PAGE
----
Everything Together: A Second Dad Wedding

(Author) (Illustrator)

Product Details

One ELM Books
Publish Date
6.25 X 8.25 X 0.9 inches | 1.05 pounds

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About the Author

Benjamin Klas lives in Minnesota with his partner and their son. His work has appeared in literary magazines and a collection by LGBTQ authors.
Fian Arroyo has been illustrating for more than 20 years. He lives in the mountains of North Carolina. When he is not drawing he can be found fishing or mountain biking.


A teenager spends an unforgettable season in Minneapolis in this middle-grade sequel.

Thirteen-year-old Jeremiah is looking forward to another summer with his father--though this year will be different in many ways. First, beloved neighbor Mr. Keeler has died, and Jeremiah vows to care for the older man's garden and make it even better. Second, Jeremiah's father, who is bisexual, will be marrying his boyfriend, Michael, who is obsessing over Pinterest-esque homemade decorations in 'teal and chocolate' (as opposed to green and brown). Finally, and most unexpectedly, the teen's best friend, Sage--who has queer parents--has seemingly replaced Jeremiah with Asha, the new girl in town. Soon, Jeremiah grows tired of tagging along with the two girls and looks elsewhere for fulfillment: helping his dad and Michael prepare for the wedding, volunteering in English classes for refugees with one of Sage's moms, and forming a new friendship with Asha's twin brother, Asad, along with his annual fishing ritual with his father and riding his brand new bicycle. As the summer progresses, Jeremiah finds himself learning new things almost daily--but will his friendship with Sage ever be like it once was? Queer author Klas, who lives in the Twin Cities, deftly highlights the area's diversity, including its LGBTQ+, Hmong, Somali, and refugee populations, through the eyes of Jeremiah, a thoughtful and open-minded teen. The protagonist enjoys gardening as much as bike riding and wears his ALLY baseball cap at Pride. Jeremiah's reactions and feelings are realistic for his age--he doesn't always say or do the right thing--but he is quick to learn and adapt to his surroundings and situations. Bisexuality is still underrepresented in pop culture, and a scene between Jeremiah and his dad addressing this topic is particularly poignant. In many ways, this tale, with distinct black-and-white illustrations by Arroyo, is a typical coming-of-age story. Yet readers will find themselves learning alongside Jeremiah, who tries spiced lamb at a food market and dissects the White savior complex in a kid-friendly way.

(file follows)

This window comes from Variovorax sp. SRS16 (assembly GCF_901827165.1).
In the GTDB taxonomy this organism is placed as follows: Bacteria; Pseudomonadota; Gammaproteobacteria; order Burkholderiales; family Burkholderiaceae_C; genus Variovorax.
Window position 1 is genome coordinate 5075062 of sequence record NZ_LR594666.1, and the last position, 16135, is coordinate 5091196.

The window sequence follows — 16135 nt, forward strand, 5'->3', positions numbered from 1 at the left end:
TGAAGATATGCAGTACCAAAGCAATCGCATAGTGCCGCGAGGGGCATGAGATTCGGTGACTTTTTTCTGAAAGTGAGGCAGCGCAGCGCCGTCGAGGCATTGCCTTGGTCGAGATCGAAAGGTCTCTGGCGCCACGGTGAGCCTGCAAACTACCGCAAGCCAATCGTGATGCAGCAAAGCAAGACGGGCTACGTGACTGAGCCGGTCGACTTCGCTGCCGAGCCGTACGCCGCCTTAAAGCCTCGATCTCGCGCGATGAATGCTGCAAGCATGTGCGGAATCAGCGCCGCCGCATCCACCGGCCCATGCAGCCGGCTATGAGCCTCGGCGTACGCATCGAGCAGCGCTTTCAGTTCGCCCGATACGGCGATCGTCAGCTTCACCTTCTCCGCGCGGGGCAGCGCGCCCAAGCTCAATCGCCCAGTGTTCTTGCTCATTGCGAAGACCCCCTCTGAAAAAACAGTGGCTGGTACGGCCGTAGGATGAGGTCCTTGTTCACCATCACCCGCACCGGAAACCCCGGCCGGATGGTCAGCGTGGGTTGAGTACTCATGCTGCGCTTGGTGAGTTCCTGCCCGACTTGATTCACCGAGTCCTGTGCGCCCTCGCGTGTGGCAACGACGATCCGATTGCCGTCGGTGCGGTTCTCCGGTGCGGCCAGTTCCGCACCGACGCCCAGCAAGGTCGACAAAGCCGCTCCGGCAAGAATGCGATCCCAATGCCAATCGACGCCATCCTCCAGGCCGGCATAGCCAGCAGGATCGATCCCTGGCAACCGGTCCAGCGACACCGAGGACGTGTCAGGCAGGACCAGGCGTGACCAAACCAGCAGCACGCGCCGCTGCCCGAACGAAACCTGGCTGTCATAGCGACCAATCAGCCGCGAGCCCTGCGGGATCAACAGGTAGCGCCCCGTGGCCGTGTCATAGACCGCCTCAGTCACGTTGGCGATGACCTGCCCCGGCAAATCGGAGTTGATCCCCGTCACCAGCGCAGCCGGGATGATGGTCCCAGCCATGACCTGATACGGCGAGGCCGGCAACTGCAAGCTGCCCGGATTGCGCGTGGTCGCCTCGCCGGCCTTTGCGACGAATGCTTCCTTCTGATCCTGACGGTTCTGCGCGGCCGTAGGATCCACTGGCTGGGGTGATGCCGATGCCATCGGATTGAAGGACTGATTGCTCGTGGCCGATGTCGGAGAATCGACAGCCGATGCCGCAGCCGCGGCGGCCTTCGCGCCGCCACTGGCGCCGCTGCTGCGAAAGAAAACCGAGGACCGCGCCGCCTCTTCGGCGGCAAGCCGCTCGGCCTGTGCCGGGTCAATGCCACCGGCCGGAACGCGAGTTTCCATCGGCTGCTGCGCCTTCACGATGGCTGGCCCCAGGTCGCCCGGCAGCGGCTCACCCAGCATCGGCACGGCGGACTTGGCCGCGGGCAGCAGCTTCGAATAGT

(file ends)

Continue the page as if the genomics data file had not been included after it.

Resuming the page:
A lovely and intelligent family tale that emphasizes acceptance and care.

-- "Journal" (3/23/2021 12:00:00 AM)